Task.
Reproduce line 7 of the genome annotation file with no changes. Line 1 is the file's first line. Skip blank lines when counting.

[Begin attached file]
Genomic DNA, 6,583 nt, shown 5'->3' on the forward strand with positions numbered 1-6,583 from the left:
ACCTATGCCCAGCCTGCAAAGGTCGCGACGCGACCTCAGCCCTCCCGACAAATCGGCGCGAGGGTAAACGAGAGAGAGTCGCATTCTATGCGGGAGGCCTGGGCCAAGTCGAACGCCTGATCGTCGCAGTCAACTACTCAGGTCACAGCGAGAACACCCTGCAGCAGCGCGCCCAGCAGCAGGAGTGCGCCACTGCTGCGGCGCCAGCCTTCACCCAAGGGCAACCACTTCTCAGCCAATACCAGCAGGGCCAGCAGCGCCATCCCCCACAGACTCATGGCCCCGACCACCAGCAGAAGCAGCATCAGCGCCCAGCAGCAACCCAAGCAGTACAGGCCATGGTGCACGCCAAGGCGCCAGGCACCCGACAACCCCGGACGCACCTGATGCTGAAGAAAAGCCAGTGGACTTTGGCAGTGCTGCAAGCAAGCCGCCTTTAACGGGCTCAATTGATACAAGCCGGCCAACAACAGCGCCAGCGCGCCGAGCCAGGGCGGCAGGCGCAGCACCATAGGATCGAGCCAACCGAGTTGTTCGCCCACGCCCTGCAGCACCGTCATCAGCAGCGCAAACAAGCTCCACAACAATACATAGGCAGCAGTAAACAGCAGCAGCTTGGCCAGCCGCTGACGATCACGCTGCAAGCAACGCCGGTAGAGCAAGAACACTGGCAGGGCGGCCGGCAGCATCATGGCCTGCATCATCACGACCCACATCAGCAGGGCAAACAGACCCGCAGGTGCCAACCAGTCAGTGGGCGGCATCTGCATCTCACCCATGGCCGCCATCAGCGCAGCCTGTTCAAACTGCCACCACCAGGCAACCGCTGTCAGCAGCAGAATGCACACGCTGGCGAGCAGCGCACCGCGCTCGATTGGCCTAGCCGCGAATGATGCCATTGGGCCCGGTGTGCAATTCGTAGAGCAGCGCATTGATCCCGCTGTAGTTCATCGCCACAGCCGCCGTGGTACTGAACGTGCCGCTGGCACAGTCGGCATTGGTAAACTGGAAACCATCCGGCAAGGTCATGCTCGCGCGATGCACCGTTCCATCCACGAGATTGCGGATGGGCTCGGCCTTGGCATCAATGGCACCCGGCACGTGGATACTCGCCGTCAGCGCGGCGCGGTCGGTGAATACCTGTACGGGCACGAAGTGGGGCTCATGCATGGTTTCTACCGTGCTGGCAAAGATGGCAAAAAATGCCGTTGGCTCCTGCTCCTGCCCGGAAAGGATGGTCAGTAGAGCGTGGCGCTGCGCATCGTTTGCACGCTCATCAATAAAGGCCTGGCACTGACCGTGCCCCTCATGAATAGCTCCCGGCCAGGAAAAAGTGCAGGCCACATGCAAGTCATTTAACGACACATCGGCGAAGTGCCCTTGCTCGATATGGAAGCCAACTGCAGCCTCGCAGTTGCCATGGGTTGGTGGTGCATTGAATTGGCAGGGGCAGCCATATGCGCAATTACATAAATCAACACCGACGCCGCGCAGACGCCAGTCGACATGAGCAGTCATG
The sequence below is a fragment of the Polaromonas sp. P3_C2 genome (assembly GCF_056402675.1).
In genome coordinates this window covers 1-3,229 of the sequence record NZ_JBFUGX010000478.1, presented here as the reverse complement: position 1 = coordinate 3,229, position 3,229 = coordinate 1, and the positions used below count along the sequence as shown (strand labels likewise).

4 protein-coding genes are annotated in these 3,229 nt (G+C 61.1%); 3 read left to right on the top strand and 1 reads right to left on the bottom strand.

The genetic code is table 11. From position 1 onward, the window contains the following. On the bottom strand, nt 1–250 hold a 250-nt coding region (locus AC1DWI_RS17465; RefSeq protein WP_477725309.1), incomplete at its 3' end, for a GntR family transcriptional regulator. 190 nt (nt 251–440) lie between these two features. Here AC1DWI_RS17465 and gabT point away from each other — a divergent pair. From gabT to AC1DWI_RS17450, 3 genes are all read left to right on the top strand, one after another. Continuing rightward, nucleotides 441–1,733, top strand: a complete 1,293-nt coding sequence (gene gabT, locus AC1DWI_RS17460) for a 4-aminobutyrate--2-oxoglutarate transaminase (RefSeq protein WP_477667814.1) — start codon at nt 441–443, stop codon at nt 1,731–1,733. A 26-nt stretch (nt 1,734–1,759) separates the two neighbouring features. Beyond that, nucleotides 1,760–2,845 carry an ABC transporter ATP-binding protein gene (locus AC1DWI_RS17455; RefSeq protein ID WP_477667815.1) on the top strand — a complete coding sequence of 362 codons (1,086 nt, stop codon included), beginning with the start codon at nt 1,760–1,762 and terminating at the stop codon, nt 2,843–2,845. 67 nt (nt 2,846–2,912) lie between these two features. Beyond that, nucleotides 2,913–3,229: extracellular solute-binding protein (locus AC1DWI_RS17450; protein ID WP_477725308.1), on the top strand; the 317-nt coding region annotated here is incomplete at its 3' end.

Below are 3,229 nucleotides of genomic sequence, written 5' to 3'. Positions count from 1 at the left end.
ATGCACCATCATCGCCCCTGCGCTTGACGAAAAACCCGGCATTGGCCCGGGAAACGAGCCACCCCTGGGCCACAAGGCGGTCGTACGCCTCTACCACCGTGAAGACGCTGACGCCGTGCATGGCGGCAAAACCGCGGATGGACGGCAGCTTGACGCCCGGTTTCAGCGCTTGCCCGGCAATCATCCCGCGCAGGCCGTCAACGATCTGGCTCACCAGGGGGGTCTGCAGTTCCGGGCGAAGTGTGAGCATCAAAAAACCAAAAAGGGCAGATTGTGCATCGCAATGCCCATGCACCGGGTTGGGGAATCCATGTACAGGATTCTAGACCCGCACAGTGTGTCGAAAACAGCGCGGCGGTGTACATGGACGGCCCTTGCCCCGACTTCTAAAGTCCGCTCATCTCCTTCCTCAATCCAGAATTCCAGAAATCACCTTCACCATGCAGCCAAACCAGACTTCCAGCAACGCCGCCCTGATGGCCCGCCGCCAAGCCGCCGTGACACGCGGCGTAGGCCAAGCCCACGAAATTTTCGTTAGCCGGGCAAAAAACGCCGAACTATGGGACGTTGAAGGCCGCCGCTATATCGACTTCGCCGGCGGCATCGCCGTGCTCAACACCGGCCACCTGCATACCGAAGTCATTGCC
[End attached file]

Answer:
Below are 3,229 nucleotides of genomic sequence, written 5' to 3'. Positions count from 1 at the left end.